• Getting The Defense On The Field [View article]
    Hi Mike, no worries, I never tell anyone how to invest of course. I simply suggest that they know their risk tolerance level and invest (seek out) the style that might give them the best opportunity to stay they course. Research would suggest success or failure is largely based on activity through market corrections.

    I will certainly point out the obvious trends and styles and approach(es) that have worked best in the past, :) but from there it is up to each individual investor.

    And learning how to manage risk and acknowledge risk is very important.

    I truly like the Seeking Alpha mantra of Read. Decide. Invest.

    Dale
    Jan 17, 2015. 08:47 AM | Likes Like |Link to Comment
  • The Stock Market 2015: A Sector By Sector Valuation Perspective - Part 1 An Overview [View article]
    Why are the PE ratios for the S&P 500 so different on the charts in this article, than from other sites such as mltpl.com, y charts, wsj and others. They are more favourable in this article. Year end report from Standard & Poor's had the trailing pe at 18.61. Long term market average is 15.25 according to bespoke.

    If we use the Shiller PE (the method that recognized that value in 2009) we are approaching the levels of the Great Depression. Forward projections based on that model from today's levels will suggest negative real returns over the next 5 to 10 years.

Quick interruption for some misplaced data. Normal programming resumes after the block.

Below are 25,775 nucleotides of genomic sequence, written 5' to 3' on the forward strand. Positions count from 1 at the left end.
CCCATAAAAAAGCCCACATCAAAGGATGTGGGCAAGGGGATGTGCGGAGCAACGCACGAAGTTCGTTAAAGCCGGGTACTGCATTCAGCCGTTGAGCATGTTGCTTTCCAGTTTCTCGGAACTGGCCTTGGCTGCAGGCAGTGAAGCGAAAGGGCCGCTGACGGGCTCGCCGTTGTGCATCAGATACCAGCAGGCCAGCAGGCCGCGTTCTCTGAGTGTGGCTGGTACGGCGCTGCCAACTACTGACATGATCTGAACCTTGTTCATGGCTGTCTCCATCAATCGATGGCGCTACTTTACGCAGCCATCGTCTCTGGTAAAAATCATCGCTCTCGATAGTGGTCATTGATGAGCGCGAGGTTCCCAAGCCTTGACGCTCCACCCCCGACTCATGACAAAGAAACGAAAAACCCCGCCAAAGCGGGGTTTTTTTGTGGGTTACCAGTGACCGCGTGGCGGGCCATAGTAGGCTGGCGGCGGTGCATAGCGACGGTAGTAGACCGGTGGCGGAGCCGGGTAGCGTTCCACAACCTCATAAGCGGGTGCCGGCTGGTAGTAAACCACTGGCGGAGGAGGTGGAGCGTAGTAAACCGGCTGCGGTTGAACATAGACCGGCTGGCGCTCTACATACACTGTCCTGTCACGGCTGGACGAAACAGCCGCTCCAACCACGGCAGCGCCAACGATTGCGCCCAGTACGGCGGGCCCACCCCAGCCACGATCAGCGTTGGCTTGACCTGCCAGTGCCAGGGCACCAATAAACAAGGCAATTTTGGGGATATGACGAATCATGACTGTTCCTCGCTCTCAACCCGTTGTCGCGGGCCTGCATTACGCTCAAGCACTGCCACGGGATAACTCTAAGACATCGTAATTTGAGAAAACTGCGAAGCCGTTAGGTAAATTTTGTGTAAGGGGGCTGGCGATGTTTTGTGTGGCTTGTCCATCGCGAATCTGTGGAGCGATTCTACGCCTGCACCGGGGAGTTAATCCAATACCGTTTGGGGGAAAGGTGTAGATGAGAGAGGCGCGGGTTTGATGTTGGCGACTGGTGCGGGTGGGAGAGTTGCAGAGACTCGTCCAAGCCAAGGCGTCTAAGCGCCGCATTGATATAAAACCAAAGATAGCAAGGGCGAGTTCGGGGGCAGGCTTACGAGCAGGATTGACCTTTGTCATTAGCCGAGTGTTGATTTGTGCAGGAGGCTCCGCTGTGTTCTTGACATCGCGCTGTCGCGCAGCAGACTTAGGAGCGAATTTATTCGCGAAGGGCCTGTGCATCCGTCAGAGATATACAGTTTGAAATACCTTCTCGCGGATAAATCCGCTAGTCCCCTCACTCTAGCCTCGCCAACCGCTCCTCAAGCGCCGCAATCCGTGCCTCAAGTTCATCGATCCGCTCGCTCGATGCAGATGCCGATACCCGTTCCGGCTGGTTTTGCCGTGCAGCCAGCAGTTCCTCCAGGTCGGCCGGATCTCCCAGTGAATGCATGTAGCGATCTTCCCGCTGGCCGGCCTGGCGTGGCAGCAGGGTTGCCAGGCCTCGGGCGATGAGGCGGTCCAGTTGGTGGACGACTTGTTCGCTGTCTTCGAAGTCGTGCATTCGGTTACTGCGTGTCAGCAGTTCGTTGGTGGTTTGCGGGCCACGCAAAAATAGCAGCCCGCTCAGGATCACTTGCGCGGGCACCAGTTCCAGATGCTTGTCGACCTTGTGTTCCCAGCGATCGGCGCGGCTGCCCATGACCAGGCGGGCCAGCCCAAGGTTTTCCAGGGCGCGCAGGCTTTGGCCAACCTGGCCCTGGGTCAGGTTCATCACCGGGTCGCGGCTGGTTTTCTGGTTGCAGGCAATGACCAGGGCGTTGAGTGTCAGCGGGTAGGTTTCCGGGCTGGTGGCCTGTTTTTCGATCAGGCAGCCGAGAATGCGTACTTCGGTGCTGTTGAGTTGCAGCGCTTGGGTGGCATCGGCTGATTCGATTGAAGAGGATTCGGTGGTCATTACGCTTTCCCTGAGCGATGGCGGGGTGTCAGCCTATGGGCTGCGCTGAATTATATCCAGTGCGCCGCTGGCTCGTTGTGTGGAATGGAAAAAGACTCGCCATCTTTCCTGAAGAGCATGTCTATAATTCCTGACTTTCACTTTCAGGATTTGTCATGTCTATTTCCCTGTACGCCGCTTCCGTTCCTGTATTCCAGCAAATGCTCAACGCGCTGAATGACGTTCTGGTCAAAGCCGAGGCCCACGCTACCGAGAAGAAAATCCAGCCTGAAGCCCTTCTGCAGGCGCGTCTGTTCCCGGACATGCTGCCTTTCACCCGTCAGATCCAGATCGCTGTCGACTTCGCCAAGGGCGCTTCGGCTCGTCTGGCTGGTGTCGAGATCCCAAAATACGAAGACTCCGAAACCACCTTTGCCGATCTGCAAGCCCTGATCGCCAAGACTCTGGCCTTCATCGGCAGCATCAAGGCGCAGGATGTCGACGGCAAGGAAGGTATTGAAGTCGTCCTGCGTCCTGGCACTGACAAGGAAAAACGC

A time to be prepared for sure.

    Dale
    Jan 17, 2015. 08:32 AM | Likes Like |Link to Comment
  • Getting The Defense On The Field [View article]
    Great article, yes the fear might be back. It may be a great year for the Permanent Portfolio.

    From jan 2014 to present an equal spy tlt gld would have delivered 17.2% vs 11.3% for spy.

    Even throw in 25% short term treasuries for 'cash' and it still delivers 13.1%.

    Dale
    Jan 17, 2015. 07:11 AM | 1 Like Like |Link to Comment
  • Join Them If You Can't Beat Them: Stop Picking Individual Stocks And Start Living An Easier Life [View article]
    It is a very expensive hobby for too many. It may be cheaper to take a month's vacation every year. :)

    Dale
    Jan 17, 2015. 06:54 AM | 1 Like Like |Link to Comment
  • The Next Stock I Would Build A Retirement Portfolio Upon At Any Age [View article]
    Warren sold most in the area of $68, today the stock is $104. Warren sold at a PE of 13.8 - today the PE is 24% more expensive with a PE above 17. The Shiller PE is even more unattractive.

    EBITDA 5-year growth is negative according to GuruFocus.

    And earnings growth has been driven partly by share buy backs. JNJ is one of the most aggressive on that front.

    Perhaps Warren sees JNJ as vulnerable in any real correction. But mostly we might assume that he does not see long term value in this company, at least not from today's (and 2012) valuations.

    Interesting link, thanks.

    Dale
    Jan 17, 2015. 06:46 AM | Likes Like |Link to Comment